We recently posted an article about how investors can make money in commercial real estate investing. Property syndication is just one of the ways that private individuals can make investments in commercial real estate projects. This article will do a deep dive into the topic of apartment syndication, what it is, the various role-players involved, and the steps in the apartment syndication process.
The reason why apartment syndication is even a thing.
In a previous article, we looked at the benefits of investing in real estate. I talked about how estate investing can be a great form of passive investing, can provide investors with a steady income, and that our built environment provides a foundation for community and economic growth. Despite being convinced of the benefits of investing in real estate, there are real reasons why people don’t invest:
- Reason #1 - Having capital, or access to capital, is a real barrier to entry for individual investors.
- Reason #2 – Real estate investing is a lot of work. Yes, you can invest passively in real estate, but that just means that if you don’t do the work of finding, acquiring, renovating, and managing properties, someone else does.
Property syndication provides an opportunity for individual investors to invest in commercial real estate addresses despite these barriers to entry. A syndicate is a group of investors that raises equity and collaborates to execute a real estate investment. The amount of capital an individual investor contributes will depend on the deal, but generally, it requires less money than if you were buying an entire apartment building on your own. Also, apartment syndications allow you to be a completely passive investor.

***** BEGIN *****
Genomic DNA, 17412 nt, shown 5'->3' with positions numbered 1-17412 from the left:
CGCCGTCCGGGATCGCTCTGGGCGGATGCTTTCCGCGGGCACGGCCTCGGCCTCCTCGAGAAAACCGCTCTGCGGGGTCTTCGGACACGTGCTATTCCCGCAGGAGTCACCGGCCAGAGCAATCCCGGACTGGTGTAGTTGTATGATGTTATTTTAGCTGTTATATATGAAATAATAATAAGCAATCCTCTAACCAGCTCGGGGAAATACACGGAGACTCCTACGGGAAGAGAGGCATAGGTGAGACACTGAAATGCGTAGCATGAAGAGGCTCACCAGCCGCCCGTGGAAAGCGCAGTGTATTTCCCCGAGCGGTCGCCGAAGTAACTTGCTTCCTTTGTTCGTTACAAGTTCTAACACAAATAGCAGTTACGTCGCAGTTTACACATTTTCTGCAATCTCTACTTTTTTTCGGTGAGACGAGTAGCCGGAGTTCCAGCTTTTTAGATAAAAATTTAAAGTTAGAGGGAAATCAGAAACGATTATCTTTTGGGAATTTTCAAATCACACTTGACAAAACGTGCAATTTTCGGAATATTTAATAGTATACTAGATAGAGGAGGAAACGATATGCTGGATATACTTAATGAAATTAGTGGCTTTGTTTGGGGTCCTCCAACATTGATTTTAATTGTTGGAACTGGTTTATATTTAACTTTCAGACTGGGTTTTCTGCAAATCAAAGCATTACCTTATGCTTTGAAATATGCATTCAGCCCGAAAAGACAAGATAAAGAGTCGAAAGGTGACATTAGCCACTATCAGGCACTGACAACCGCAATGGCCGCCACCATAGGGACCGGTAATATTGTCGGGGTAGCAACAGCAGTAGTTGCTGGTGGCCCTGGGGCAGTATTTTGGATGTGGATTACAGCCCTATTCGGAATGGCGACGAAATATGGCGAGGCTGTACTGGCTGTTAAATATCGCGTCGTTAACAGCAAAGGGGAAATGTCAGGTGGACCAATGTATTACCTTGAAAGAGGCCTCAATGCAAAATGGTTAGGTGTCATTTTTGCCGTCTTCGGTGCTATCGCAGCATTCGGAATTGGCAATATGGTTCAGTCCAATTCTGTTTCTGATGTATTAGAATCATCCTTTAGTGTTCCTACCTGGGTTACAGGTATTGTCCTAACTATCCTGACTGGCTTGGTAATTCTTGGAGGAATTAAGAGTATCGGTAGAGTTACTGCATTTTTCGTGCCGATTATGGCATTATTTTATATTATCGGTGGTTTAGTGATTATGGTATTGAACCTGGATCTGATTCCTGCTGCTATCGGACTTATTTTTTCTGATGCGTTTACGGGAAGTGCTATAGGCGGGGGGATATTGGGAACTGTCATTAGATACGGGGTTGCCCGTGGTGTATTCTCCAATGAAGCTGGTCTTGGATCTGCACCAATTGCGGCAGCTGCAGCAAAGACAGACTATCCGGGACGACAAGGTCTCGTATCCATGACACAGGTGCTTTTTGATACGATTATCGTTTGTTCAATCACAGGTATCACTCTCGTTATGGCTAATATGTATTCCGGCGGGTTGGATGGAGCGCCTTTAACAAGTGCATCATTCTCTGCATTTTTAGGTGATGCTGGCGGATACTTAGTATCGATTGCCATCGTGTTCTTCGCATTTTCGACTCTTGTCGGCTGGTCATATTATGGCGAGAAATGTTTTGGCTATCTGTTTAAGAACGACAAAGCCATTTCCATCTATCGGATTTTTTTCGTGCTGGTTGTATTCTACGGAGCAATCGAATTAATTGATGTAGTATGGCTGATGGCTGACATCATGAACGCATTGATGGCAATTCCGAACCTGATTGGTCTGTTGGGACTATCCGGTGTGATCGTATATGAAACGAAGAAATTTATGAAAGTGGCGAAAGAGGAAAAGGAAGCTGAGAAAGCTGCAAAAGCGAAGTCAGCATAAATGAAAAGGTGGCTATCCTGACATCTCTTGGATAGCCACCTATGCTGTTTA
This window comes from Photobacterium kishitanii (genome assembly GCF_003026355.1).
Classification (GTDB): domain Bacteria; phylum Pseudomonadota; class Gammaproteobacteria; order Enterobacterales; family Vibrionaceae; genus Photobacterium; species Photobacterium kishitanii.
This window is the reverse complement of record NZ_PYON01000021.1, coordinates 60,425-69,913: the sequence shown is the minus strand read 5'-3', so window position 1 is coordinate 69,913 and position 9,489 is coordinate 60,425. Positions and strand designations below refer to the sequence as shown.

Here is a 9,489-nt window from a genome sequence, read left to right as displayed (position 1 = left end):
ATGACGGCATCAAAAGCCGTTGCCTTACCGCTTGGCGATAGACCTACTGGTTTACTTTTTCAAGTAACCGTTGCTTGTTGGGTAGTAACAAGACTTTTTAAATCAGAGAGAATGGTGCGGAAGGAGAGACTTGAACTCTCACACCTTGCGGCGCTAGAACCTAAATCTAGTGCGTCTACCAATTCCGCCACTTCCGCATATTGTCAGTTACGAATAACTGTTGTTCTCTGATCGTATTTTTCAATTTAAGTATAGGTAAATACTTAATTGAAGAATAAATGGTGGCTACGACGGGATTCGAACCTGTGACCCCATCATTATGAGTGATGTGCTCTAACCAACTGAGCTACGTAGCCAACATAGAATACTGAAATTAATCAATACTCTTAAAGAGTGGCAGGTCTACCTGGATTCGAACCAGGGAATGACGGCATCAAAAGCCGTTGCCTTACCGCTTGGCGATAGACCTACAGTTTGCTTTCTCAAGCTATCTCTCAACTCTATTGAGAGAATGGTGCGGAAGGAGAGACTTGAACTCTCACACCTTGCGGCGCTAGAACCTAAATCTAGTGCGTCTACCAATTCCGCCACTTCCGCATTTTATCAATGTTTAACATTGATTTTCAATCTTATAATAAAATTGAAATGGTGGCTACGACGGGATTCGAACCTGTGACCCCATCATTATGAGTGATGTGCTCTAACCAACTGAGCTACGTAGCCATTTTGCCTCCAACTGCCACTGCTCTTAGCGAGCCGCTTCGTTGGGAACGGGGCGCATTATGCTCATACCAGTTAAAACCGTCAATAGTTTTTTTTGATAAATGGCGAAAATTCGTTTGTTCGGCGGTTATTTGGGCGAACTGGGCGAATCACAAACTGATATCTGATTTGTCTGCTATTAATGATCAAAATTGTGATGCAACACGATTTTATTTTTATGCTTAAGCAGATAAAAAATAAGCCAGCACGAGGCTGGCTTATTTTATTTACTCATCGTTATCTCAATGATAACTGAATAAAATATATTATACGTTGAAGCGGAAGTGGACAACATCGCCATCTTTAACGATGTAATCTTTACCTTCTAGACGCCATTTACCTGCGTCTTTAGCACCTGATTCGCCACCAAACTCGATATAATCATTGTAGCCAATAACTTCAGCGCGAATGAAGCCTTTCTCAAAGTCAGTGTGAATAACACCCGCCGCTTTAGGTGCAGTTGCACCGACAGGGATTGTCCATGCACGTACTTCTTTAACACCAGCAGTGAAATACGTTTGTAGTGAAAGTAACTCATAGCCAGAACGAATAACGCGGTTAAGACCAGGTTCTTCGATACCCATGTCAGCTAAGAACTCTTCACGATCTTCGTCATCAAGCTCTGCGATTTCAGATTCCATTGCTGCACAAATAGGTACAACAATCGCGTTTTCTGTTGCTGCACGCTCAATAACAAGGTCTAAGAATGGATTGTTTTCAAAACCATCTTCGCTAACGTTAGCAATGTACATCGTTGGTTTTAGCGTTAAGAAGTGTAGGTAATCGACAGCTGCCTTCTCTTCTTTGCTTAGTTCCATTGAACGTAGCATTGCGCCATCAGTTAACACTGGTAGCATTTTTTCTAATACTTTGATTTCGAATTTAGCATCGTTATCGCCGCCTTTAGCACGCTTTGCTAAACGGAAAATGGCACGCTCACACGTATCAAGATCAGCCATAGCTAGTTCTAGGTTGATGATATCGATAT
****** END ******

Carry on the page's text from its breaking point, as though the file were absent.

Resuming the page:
The different role-players in an apartment syndication.
There are several role-players in an apartment syndication. The first three can be referred to as the core team, the rest are members of the support team that play their respective roles at different times.
The General Partner (GP), also known as the project sponsor, puts the project syndication together. The General Partner works very hard to bring the other role-players together. Starting from researching markets to invest in, finding buildings to buy, negotiating the purchase of a property, to coordinating investors, lenders, realtors, lawyers, and property management companies, the General Partner makes it all happen.
The Limited Partners (LP), also known as the passive investors, contribute their capital in return for a share of the returns. These returns come in two ways: firstly, from profit when the property is sold, and, secondly, their share of the rental income from the operation of the property. The Limited Partners generally takes no active part in making day-to-day decisions regarding the investment property but will rely on the General Partner to execute the investment plan.